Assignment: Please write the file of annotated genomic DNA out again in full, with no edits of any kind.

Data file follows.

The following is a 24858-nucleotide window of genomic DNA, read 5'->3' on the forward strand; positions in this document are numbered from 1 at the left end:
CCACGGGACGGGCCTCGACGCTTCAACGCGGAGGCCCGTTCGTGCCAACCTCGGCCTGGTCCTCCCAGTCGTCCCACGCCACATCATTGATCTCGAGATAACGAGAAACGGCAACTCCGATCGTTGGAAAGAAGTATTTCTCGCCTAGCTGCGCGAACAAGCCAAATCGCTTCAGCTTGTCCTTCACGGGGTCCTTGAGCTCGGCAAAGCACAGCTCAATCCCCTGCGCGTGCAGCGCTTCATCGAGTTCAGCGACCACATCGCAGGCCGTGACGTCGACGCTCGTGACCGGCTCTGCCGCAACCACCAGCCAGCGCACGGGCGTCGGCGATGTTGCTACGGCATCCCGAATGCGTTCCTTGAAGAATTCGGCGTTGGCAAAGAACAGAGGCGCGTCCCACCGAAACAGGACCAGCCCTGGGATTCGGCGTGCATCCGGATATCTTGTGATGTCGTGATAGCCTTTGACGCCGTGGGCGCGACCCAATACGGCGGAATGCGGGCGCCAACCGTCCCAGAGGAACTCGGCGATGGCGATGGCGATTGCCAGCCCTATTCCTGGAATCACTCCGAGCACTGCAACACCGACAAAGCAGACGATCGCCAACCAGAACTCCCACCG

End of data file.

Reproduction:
The following is a 24858-nucleotide window of genomic DNA, read 5'->3' on the forward strand; positions in this document are numbered from 1 at the left end:
CCACGGGACGGGCCTCGACGCTTCAACGCGGAGGCCCGTTCGTGCCAACCTCGGCCTGGTCCTCCCAGTCGTCCCACGCCACATCATTGATCTCGAGATAACGAGAAACGGCAACTCCGATCGTTGGAAAGAAGTATTTCTCGCCTAGCTGCGCGAACAAGCCAAATCGCTTCAGCTTGTCCTTCACGGGGTCCTTGAGCTCGGCAAAGCACAGCTCAATCCCCTGCGCGTGCAGCGCTTCATCGAGTTCAGCGACCACATCGCAGGCCGTGACGTCGACGCTCGTGACCGGCTCTGCCGCAACCACCAGCCAGCGCACGGGCGTCGGCGATGTTGCTACGGCATCCCGAATGCGTTCCTTGAAGAATTCGGCGTTGGCAAAGAACAGAGGCGCGTCCCACCGAAACAGGACCAGCCCTGGGATTCGGCGTGCATCCGGATATCTTGTGATGTCGTGATAGCCTTTGACGCCGTGGGCGCGACCCAATACGGCGGAATGCGGGCGCCAACCGTCCCAGAGGAACTCGGCGATGGCGATGGCGATTGCCAGCCCTATTCCTGGAATCACTCCGAGCACTGCAACACCGACAAAGCAGACGATCGCCAACCAGAACTCCCACCG